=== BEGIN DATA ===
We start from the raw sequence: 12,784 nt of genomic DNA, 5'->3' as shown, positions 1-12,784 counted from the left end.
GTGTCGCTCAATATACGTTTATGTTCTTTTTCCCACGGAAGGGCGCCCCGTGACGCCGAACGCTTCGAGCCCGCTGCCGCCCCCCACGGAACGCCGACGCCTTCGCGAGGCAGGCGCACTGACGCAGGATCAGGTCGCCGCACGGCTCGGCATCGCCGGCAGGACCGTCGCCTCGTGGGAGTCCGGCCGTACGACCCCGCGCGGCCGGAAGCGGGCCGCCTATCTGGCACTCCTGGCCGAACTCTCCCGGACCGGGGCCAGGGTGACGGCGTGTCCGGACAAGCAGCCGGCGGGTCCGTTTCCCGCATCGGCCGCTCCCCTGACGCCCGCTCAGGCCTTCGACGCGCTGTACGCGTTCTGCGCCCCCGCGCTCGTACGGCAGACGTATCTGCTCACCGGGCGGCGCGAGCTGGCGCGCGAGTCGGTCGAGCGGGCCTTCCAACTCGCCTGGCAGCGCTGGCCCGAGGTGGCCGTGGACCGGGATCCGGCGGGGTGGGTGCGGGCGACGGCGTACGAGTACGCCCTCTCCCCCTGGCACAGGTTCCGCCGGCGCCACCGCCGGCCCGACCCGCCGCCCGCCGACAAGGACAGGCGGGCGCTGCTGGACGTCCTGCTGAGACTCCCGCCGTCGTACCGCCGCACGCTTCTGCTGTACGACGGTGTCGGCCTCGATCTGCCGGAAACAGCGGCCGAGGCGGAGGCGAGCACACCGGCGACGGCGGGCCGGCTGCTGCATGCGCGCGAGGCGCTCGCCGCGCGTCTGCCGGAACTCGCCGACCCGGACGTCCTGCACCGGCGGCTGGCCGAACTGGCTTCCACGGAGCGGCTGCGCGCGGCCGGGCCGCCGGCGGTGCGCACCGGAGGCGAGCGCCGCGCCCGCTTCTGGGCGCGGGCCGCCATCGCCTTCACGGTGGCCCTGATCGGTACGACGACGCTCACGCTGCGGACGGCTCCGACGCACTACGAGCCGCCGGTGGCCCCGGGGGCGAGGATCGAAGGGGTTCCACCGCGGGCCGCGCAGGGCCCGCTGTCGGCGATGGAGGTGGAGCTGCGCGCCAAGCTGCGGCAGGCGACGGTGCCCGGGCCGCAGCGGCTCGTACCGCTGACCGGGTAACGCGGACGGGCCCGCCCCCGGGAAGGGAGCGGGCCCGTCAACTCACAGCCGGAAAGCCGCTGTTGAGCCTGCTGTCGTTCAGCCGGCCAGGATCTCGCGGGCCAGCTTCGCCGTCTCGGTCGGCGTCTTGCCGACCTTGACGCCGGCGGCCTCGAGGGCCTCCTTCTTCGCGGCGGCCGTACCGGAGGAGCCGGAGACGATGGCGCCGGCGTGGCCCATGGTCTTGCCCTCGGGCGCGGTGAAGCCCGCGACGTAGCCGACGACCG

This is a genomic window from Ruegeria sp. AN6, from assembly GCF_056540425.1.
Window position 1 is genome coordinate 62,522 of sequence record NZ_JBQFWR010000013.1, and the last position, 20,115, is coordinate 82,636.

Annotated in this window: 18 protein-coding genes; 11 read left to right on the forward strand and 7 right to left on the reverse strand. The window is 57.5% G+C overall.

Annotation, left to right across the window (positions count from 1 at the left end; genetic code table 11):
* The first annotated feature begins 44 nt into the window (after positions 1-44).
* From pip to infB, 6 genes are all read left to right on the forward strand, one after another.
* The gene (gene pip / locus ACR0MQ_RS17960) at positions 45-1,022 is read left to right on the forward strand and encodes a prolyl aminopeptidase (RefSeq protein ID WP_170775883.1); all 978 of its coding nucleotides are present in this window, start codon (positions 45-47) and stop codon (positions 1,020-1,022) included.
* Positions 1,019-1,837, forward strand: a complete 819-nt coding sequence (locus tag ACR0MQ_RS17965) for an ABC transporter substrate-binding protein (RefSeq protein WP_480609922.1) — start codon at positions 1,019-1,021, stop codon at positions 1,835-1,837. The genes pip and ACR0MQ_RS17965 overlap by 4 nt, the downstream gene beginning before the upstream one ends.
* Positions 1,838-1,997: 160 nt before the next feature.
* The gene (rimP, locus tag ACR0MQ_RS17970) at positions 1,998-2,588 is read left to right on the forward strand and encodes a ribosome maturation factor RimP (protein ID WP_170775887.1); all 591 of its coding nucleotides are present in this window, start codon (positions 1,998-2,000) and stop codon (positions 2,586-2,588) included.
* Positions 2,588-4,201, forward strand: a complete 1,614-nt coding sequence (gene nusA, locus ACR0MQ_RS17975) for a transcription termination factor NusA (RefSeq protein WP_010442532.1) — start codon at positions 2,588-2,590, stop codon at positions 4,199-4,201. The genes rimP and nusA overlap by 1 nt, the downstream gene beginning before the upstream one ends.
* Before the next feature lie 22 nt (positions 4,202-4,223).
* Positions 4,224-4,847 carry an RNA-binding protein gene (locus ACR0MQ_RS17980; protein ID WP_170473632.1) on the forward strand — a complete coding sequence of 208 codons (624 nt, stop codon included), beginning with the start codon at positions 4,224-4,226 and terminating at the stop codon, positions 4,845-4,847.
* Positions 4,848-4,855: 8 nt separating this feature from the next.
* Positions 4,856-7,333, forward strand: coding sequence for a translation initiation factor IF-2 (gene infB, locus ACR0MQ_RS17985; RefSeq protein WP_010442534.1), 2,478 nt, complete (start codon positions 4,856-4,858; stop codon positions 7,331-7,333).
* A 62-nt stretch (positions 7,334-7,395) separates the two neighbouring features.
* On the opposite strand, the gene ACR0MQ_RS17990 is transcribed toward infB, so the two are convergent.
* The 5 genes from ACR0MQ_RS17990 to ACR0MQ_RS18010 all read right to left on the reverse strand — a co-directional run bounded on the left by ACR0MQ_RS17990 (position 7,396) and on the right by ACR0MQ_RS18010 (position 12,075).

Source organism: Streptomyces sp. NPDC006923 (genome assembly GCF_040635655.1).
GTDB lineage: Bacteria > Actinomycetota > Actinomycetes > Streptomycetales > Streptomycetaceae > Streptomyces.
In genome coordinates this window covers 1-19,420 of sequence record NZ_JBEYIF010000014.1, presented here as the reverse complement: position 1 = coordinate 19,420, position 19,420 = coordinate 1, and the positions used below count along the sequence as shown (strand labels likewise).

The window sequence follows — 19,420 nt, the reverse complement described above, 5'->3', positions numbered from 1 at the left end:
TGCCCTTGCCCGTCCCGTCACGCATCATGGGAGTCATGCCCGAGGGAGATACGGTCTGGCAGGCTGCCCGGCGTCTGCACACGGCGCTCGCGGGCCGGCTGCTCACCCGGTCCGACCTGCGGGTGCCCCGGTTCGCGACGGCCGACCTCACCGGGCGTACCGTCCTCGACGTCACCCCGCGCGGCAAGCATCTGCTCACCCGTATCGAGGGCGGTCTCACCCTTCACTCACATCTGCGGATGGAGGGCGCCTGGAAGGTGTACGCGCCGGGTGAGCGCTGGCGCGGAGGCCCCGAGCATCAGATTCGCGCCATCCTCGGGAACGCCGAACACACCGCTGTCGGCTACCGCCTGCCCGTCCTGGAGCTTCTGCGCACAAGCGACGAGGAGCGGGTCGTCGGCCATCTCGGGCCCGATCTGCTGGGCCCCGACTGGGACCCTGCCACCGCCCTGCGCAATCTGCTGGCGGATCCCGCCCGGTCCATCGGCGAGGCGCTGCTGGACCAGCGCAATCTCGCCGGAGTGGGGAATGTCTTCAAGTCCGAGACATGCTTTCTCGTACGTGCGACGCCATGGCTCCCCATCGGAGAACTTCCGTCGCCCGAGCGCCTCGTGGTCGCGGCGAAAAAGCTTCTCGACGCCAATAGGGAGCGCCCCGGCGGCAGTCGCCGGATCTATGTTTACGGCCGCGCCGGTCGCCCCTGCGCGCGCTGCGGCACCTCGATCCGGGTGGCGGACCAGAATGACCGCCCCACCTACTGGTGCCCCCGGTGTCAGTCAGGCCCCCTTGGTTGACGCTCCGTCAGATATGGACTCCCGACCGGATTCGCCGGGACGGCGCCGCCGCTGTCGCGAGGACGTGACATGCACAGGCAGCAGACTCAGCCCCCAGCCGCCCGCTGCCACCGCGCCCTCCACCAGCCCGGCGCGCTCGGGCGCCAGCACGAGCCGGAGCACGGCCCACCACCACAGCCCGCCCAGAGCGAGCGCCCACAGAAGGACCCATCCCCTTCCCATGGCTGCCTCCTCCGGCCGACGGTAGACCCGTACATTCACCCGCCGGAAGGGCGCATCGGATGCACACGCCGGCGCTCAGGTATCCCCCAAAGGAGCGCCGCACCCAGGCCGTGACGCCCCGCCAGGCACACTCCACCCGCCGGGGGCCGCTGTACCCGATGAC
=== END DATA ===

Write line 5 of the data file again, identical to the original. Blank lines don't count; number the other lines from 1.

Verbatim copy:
Annotated in this window: 18 protein-coding genes; 11 read left to right on the forward strand and 7 right to left on the reverse strand. The window is 57.5% G+C overall.